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Snags imminent in this size project

The headlines were as big as the smiles. The check was bigger than both.

But did anyone know why they should smile about that check?

During a December 2002 interview, Mayor Austin Caldwell dubbed the receipt of $1.25 million as the biggest story of the year for the city of Demopolis. And no one argued. The money, granted by the Delta Regional Authority, would buy most of the concrete for a new “higher education center” in Demopolis.

Like most news announcements involving government and money, specifics of that higher education center were shady, at best. Some said the school — or college, or university — would serve as a vocational facility, training the employed and preparing the unemployed to later be trained. Others had dreams of a true-to-life college, sitting right there along the 17th hole of the city’s public golf course.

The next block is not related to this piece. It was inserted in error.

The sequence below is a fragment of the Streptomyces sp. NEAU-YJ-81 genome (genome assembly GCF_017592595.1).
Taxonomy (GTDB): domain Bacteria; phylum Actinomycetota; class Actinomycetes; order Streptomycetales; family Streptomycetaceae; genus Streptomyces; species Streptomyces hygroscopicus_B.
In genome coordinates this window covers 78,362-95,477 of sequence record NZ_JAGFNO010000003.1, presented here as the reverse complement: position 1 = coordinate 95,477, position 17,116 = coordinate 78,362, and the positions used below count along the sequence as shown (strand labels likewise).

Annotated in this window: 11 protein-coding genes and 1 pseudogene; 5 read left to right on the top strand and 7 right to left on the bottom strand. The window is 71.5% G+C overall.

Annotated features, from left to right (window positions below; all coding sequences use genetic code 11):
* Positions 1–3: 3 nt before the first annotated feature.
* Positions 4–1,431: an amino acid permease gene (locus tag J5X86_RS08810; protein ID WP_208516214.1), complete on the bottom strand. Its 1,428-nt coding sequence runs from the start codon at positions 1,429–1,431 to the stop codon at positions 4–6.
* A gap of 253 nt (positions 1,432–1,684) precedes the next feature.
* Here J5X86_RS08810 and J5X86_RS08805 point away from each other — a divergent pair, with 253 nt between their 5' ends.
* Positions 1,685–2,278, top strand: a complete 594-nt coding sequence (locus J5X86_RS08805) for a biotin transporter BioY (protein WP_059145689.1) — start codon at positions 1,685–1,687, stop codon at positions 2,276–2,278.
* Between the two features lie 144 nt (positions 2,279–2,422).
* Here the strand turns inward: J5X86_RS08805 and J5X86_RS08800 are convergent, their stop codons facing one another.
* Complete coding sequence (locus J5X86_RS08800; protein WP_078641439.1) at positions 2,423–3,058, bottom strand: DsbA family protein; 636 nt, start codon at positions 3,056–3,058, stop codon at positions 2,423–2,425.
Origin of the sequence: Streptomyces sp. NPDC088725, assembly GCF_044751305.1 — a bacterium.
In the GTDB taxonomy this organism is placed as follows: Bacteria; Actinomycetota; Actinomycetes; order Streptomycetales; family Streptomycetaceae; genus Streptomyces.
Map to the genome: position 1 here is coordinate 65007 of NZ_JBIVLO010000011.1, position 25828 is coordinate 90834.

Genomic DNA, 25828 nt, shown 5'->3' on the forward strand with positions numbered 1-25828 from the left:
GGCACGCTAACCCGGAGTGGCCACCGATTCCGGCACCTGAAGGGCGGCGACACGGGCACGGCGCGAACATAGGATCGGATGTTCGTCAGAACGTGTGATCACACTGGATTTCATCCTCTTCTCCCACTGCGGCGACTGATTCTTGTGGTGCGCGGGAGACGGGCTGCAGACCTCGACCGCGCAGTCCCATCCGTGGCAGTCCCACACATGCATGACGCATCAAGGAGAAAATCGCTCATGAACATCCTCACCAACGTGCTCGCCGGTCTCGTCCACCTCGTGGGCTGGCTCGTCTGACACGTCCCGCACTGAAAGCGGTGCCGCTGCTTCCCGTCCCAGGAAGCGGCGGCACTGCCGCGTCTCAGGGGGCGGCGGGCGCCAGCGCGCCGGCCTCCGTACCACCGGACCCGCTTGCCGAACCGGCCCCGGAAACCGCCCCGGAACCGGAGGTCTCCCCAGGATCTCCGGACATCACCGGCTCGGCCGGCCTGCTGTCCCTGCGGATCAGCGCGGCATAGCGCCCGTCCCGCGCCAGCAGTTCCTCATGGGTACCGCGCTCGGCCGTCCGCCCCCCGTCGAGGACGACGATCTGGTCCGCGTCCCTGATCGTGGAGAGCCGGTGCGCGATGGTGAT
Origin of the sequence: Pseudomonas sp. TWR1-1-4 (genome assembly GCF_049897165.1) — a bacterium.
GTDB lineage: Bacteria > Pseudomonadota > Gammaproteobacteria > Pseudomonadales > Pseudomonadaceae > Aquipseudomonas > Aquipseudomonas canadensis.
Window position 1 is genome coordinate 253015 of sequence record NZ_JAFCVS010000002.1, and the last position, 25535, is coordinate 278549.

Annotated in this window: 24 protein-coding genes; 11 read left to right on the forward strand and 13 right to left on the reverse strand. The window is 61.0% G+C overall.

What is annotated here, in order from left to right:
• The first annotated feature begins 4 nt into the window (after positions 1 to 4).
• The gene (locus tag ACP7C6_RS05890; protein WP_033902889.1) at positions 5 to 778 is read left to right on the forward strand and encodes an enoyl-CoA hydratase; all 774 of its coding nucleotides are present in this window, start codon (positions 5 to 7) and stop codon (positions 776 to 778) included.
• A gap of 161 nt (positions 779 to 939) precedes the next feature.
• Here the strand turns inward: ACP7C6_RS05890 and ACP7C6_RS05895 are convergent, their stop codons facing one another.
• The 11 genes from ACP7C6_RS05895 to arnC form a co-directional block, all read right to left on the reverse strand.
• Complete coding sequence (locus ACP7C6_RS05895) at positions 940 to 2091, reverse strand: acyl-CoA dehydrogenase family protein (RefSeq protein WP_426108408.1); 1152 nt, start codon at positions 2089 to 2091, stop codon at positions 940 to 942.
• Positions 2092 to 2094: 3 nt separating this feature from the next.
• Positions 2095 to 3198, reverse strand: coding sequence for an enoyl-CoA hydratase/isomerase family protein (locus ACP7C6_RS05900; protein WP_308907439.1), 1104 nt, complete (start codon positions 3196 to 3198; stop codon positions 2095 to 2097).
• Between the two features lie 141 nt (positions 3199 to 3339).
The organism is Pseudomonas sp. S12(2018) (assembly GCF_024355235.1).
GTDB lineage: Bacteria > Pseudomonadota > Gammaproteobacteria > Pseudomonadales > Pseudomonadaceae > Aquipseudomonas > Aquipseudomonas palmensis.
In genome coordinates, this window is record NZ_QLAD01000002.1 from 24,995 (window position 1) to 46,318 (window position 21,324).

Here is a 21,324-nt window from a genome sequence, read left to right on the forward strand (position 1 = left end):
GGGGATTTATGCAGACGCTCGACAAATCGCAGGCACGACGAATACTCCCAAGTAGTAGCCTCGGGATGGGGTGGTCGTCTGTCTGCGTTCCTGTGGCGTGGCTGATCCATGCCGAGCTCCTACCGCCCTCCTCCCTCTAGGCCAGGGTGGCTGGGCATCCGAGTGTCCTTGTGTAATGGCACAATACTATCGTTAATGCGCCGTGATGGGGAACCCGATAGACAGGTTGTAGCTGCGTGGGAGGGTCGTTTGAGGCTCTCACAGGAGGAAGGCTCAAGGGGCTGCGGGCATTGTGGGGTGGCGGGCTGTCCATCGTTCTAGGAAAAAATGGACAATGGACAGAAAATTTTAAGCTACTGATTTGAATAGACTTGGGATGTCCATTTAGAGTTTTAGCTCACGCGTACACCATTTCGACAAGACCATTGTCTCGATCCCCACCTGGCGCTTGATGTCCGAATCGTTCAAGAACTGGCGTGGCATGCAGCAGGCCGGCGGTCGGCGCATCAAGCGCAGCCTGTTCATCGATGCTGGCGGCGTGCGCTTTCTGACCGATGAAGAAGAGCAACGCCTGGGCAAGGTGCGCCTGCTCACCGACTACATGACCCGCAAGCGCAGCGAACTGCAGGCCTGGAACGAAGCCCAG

Of course none of the specifics really mattered 15 months ago. Those who held the biggest fork on the education dinner plate — the city of Demopolis and Alabama Southern Community College — had more pressing concerns.

First, an architect had to draw the floor plans of this center. (Picking the architect didn’t exactly sail through the Demopolis City Council agenda.)

Next, bids had to be published and distributed to select the contractors who would ultimately construct the biggest story of 2002.

Then, all of a sudden, the money didn’t come from the Delta Regional Authority, prompting Caldwell to stop work on the project until a check cleared the bank. Caldwell made the decision in late January 2003. A month later, the city was told it had access to the $1.25 million and the architects officially began work.

Since that work began, other snags have reared their ugly heads. This week, RAC Construction — a Livingston company that won the bid to build the higher education center — sent only a skeleton crew to the site. Since December, RAC has poured foundations and prepared to raise the walls on the higher education center. Since December, RAC hasn’t received a paycheck.

According to Demopolis city officials, the process for actually depositing grant money involves nine steps — none of which can be done in quick fashion.

The point? Building the road to educational bliss in Demopolis hasn’t been paved with simple intentions. Fortunately — for this city’s sake — those intending to see the project to completion haven’t exited the road.